It's not entirely clear why Garland ISD turned an internal investigation into its H1-B visa program over to the feds.
The district's official line was that it "felt obligated" to tell the U.S. Department of Homeland Security based on the "recommendations of third-party legal counsel," which was rather opaque. So was Superintendent Bob Morrison's statement to The Dallas Morning News, that "This is about looking at that process [of recruiting foreign teachers]."
However tight Garland ISD's lips, this much is apparent: You don't call in the feds unless there's a strong indication of wrongdoing, and a lot of teachers in Garland are in danger of having their lives torn apart.
Fox 4 interviewed several of those teachers on Monday, all of them in danger of being deported because of the problems with Garland ISD's H1-B program.
"We haven't done anything wrong," Elizabeth Nino de Rivera told the station. "We were just following the rules."
H1-B, which allows a limited number of foreign workers in certain specialty fields to work in the U.S., is technically a non-immigrant visa, meaning it carries no promise of a green card. But Garland ISD seems to have recruited the teachers with the promise that it would help them obtain permanent residency, and accepted fees to do so.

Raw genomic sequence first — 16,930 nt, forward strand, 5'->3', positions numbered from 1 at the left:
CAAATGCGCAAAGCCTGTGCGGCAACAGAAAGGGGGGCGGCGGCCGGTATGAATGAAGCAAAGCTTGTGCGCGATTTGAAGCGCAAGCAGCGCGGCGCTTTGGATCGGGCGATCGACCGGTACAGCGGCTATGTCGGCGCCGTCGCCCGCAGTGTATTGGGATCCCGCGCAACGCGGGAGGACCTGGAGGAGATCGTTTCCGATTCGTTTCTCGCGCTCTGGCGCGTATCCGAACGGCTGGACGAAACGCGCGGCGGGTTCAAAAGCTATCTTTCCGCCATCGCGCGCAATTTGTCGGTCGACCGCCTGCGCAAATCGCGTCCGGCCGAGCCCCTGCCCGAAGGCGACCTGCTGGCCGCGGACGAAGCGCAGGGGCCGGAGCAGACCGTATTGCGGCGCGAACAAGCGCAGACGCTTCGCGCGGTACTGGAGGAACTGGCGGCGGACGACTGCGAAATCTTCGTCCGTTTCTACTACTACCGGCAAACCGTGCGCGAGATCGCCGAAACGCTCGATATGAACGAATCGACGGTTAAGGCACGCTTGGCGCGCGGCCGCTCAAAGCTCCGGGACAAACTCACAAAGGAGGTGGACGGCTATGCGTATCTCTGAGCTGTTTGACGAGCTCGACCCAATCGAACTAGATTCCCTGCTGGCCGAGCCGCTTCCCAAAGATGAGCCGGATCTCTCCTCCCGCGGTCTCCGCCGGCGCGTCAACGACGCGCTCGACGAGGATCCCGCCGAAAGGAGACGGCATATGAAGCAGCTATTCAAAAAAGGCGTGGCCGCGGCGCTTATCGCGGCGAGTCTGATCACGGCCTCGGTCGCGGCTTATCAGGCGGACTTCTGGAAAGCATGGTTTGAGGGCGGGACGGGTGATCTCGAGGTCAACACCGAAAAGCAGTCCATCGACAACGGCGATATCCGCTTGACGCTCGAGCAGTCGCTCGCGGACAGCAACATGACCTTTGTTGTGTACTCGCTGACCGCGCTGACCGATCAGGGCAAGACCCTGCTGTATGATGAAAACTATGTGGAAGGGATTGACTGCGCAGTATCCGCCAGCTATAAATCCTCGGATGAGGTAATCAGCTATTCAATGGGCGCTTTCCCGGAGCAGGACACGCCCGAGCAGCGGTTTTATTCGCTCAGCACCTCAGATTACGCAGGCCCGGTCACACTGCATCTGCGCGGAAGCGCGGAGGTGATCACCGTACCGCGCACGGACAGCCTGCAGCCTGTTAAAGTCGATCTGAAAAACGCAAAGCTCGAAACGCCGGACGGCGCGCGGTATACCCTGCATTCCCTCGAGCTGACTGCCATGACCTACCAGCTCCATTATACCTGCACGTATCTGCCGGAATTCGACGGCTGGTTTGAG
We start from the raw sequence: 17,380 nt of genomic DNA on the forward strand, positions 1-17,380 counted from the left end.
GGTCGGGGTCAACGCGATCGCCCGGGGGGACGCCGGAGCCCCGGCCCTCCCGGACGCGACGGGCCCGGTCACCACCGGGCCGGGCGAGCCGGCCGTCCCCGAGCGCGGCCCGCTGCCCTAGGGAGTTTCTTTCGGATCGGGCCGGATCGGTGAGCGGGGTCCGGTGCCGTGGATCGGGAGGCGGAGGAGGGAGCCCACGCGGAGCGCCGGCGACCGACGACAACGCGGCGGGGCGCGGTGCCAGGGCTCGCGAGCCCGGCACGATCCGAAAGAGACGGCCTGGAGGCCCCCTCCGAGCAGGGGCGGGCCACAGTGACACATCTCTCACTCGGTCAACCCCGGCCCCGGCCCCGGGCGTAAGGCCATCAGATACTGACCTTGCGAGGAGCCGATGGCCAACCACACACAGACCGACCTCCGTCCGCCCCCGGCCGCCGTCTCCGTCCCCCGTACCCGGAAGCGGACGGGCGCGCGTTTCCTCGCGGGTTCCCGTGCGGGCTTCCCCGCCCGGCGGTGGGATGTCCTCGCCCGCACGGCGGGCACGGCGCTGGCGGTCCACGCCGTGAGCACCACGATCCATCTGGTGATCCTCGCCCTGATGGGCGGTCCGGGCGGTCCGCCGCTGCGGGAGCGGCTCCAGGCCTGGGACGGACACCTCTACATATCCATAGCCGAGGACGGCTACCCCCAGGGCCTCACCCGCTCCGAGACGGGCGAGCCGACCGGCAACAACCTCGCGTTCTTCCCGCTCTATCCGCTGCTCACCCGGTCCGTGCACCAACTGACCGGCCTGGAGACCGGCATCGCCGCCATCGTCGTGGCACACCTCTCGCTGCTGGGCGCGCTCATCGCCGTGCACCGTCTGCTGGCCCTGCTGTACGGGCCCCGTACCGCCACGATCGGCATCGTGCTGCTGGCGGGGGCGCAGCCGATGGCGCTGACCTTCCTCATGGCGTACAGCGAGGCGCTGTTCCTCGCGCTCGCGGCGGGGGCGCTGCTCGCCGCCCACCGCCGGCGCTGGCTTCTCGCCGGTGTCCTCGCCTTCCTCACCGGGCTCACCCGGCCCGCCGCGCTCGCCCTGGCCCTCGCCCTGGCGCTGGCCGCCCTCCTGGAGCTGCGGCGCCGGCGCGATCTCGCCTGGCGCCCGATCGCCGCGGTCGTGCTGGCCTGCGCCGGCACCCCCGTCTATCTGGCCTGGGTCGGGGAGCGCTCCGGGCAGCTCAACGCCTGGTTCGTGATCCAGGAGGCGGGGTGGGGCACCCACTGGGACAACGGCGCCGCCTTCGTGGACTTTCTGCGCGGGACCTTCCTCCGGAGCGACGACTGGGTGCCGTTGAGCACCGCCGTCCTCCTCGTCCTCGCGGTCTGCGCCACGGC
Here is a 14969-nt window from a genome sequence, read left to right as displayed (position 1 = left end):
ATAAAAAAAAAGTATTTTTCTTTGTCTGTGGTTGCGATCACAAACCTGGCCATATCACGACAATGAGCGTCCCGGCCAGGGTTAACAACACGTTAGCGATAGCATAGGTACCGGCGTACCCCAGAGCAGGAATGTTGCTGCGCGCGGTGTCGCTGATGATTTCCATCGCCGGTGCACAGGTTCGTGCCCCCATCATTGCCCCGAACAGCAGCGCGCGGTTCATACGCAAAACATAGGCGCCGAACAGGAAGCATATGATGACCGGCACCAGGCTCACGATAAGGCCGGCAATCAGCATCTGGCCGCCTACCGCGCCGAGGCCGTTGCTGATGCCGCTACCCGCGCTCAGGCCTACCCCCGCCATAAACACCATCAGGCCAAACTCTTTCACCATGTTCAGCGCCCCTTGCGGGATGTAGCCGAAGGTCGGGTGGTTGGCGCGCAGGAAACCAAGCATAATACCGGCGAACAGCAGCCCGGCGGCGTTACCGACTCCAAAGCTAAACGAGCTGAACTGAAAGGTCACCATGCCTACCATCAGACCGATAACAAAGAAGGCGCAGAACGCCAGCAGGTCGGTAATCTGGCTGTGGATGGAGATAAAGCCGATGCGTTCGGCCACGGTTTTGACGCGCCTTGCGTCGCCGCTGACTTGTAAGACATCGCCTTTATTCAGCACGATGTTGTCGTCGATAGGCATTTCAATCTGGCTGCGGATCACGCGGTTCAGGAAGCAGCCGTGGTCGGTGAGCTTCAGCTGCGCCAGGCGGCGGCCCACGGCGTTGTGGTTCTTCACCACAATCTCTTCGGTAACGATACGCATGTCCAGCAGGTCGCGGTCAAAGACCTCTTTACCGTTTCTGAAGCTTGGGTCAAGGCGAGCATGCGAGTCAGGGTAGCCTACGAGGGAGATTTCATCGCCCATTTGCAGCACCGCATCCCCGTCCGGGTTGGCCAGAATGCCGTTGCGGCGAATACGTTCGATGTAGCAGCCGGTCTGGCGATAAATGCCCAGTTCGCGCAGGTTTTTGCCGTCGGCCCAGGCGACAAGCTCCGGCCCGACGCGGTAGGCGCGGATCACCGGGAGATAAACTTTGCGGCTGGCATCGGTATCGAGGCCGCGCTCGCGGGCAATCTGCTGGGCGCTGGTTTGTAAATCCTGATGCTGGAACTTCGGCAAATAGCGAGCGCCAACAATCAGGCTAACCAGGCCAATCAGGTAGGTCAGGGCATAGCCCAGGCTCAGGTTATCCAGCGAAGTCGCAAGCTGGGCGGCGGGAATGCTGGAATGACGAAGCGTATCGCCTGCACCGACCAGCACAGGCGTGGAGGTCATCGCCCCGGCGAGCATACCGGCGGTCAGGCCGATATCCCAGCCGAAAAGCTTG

Harry Jones, the lawyer Garland ISD hired to conduct its investigation, told Fox 4 that the district and the teachers are both victims in a scheme that involved fees that were improperly paid to a law firm. His investigation named three district employees involved in the scheme: Associate Superintendent Gary Reeves, former human resources director Victor Leos, and teacher Paul Ruediger.
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Reeves and Ruediger have been placed on leave. Reeves pleaded ignorance in an interview with the Morning News, placing the blame on Leos, who is now retired. A last-ditch ass-covering attempt, perhaps but Leos did do a September 2013 interview with Univision that, in retrospect, seems a bit disingenuous.
"It has to do with the economy," he told the station, explaining why teachers were being notified that their visas weren't being renewed. "Basically their thinking is that why do we need teachers [who have to] apply for permanent residency when there are many people in the United States who do not have a job?"
Reeves, though, would have had to have some knowledge of the H1-B program. After all, Garland ISD has been something of a pioneer in the field. In widely cited victory in 2006, it convinced the U.S. Citizen and Immigration Services' Administrative Appeals Office that bilingual-teacher interns qualified as specialty workers eligible for visas under the program, provided they were enrolled in a teacher certification program. The district employs some 260 teachers through the H1-B program, about eight percent of its total teaching staff.
Send your story tips to the author, Eric Nicholson.